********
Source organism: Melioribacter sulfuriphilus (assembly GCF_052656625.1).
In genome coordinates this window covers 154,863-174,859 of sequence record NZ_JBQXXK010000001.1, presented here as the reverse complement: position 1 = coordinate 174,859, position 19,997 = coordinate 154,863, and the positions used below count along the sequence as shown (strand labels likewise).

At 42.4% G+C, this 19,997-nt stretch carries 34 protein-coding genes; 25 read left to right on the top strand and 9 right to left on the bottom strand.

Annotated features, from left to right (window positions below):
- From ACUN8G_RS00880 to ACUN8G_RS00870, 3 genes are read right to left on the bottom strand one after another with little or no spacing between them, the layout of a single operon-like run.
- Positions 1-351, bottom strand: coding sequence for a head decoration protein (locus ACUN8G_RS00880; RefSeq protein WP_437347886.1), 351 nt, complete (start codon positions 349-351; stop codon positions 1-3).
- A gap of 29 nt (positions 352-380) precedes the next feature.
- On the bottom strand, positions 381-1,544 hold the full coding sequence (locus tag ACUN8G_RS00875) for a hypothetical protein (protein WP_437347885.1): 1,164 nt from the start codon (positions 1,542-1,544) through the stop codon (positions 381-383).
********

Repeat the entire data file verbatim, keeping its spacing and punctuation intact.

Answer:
Source organism: Melioribacter sulfuriphilus (assembly GCF_052656625.1).
In genome coordinates this window covers 154,863-174,859 of sequence record NZ_JBQXXK010000001.1, presented here as the reverse complement: position 1 = coordinate 174,859, position 19,997 = coordinate 154,863, and the positions used below count along the sequence as shown (strand labels likewise).

At 42.4% G+C, this 19,997-nt stretch carries 34 protein-coding genes; 25 read left to right on the top strand and 9 right to left on the bottom strand.

Annotated features, from left to right (window positions below):
- From ACUN8G_RS00880 to ACUN8G_RS00870, 3 genes are read right to left on the bottom strand one after another with little or no spacing between them, the layout of a single operon-like run.
- Positions 1-351, bottom strand: coding sequence for a head decoration protein (locus ACUN8G_RS00880; RefSeq protein WP_437347886.1), 351 nt, complete (start codon positions 349-351; stop codon positions 1-3).
- A gap of 29 nt (positions 352-380) precedes the next feature.
- On the bottom strand, positions 381-1,544 hold the full coding sequence (locus tag ACUN8G_RS00875) for a hypothetical protein (protein WP_437347885.1): 1,164 nt from the start codon (positions 1,542-1,544) through the stop codon (positions 381-383).